Reflection: Grappling with Complexity Is our Stream Healthy? - Section 2: Independent Practice

 

The process of drafting a conclusion with supporting evidence can be daunting for many students. In this lesson, the process is complicated further because the presence of pollution tolerant macroinvertebrates tells us little about stream health.

Many students can successfully write a supported conclusion in this lesson. To ensure success for all students, I scaffold this process for my struggling learners. To aid my struggling students, I typically pull a small group to a central location and have the student group create their conclusion collaboratively. We begin by selecting a word that best describes each student's opinion of water quality. We then vote to select the word which best represents the group's opinions. I then ask students to review the macroinvertebrate species that they identified in the prior lesson. This is often the step of the process that is most confusing for struggling learners. Pollution sensitive macroinvertebrates can only live in clean, cool water so when we find them in abundance, this tells us that the water quality is high. Pollution sensitive macroinvertebrates can live in many conditions so we can find these specimen in both healthy and unhealthy stream ecosystems. To scaffold the process of selecting data for these struggling learners, I direct them to use only the presence or absence of pollution sensitive macroinvertebrates (most often mayfly, caddisfly, and stonefly larvae) to support their conclusion. By taking pollution tolerant macroinvertebrates out of the process, I remove a level of complexity for my struggling learners.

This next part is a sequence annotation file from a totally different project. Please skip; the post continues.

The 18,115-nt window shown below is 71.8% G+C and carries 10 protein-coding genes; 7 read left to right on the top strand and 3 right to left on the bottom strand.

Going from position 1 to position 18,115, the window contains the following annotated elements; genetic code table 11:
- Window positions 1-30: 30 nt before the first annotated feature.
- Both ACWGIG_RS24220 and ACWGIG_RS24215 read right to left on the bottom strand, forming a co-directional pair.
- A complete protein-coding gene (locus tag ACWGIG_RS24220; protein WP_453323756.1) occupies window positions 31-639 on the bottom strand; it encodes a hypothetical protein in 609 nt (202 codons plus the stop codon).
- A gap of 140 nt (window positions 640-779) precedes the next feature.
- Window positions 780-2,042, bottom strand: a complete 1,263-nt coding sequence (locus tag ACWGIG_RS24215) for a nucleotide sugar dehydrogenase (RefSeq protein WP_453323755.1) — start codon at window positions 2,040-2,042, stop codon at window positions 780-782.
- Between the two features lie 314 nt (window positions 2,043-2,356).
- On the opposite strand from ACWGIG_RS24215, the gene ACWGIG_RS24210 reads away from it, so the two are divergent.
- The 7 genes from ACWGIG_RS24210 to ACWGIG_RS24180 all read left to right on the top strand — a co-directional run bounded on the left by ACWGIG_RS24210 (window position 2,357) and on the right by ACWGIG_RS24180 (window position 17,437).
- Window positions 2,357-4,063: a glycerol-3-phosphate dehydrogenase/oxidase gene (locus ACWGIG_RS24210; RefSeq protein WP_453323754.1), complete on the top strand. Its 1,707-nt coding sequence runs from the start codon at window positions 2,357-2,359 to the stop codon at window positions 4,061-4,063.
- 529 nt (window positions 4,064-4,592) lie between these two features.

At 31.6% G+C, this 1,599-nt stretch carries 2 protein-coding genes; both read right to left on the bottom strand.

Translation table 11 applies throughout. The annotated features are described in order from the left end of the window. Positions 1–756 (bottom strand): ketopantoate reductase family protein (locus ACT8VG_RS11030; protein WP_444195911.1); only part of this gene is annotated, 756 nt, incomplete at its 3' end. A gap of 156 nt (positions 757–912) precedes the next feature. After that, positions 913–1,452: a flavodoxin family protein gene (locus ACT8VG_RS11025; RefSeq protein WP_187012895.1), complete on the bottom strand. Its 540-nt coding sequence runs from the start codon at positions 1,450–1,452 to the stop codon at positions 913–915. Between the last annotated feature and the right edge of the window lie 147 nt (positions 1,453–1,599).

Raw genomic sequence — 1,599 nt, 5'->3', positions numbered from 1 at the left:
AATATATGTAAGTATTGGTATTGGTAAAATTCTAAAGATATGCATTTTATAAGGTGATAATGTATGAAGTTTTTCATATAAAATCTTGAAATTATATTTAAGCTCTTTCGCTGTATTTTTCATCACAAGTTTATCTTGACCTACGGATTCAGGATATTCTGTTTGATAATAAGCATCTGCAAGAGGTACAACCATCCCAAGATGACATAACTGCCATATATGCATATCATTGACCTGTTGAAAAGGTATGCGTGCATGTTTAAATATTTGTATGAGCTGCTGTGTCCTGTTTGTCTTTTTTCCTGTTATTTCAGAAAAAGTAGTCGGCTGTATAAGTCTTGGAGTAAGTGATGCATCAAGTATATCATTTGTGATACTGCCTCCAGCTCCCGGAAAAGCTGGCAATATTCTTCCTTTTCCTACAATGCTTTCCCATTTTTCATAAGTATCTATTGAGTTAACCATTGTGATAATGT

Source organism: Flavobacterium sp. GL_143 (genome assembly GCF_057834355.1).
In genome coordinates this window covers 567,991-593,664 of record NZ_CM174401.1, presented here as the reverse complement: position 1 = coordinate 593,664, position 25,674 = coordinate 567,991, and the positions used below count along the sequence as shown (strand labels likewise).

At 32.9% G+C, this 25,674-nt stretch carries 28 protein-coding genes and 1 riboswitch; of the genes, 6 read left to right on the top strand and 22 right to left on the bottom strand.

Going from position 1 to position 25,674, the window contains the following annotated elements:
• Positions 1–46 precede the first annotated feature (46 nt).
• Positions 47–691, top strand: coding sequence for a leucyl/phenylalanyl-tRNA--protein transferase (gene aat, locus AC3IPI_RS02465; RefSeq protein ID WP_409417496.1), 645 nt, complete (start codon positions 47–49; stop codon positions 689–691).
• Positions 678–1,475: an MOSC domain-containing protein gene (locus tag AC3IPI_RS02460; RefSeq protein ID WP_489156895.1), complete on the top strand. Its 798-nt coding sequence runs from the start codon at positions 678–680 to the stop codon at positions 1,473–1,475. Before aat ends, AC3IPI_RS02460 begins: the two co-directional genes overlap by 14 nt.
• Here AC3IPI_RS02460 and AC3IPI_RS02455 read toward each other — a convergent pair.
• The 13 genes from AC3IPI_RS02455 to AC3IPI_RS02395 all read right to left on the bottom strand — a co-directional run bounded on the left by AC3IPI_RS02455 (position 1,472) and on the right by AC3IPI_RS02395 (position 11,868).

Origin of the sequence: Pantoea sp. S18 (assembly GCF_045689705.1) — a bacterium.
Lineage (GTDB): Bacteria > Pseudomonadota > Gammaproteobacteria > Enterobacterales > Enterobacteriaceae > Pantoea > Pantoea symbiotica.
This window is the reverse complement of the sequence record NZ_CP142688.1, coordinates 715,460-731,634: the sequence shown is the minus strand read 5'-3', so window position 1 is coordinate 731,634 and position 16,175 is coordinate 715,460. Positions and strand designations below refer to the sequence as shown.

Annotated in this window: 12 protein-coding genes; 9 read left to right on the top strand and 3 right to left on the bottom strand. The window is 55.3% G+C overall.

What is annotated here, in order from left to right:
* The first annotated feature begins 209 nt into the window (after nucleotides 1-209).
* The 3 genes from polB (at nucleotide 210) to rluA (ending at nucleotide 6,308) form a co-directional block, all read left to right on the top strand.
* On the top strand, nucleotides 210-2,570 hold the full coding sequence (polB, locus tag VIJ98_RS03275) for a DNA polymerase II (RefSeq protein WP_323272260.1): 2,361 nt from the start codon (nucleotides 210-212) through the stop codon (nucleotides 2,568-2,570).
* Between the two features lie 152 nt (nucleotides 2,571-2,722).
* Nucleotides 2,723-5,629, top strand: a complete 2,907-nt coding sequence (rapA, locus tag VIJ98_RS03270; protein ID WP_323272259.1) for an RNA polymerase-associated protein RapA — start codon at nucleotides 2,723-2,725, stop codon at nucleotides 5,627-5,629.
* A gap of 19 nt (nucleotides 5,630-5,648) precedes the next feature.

Guiding the Process of Conclusion Writing
  Grappling with Complexity: Guiding the Process of Conclusion Writing
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Is our Stream Healthy?

Unit 5: Macroinvertebrates
Lesson 6 of 6

Objective: SWBAT construct and argument about stream health based on the presence of macroinvertebrates.

Big Idea: Analyzing the type and number of macroinvertebrates found in the stream system can enable us to make judgments about overall water quality.

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2 teachers like this lesson
Subject(s):
Science, Environmental Education, observations, insects, Streams, benthic macroinvertebrates
  50 minutes
october stream
 
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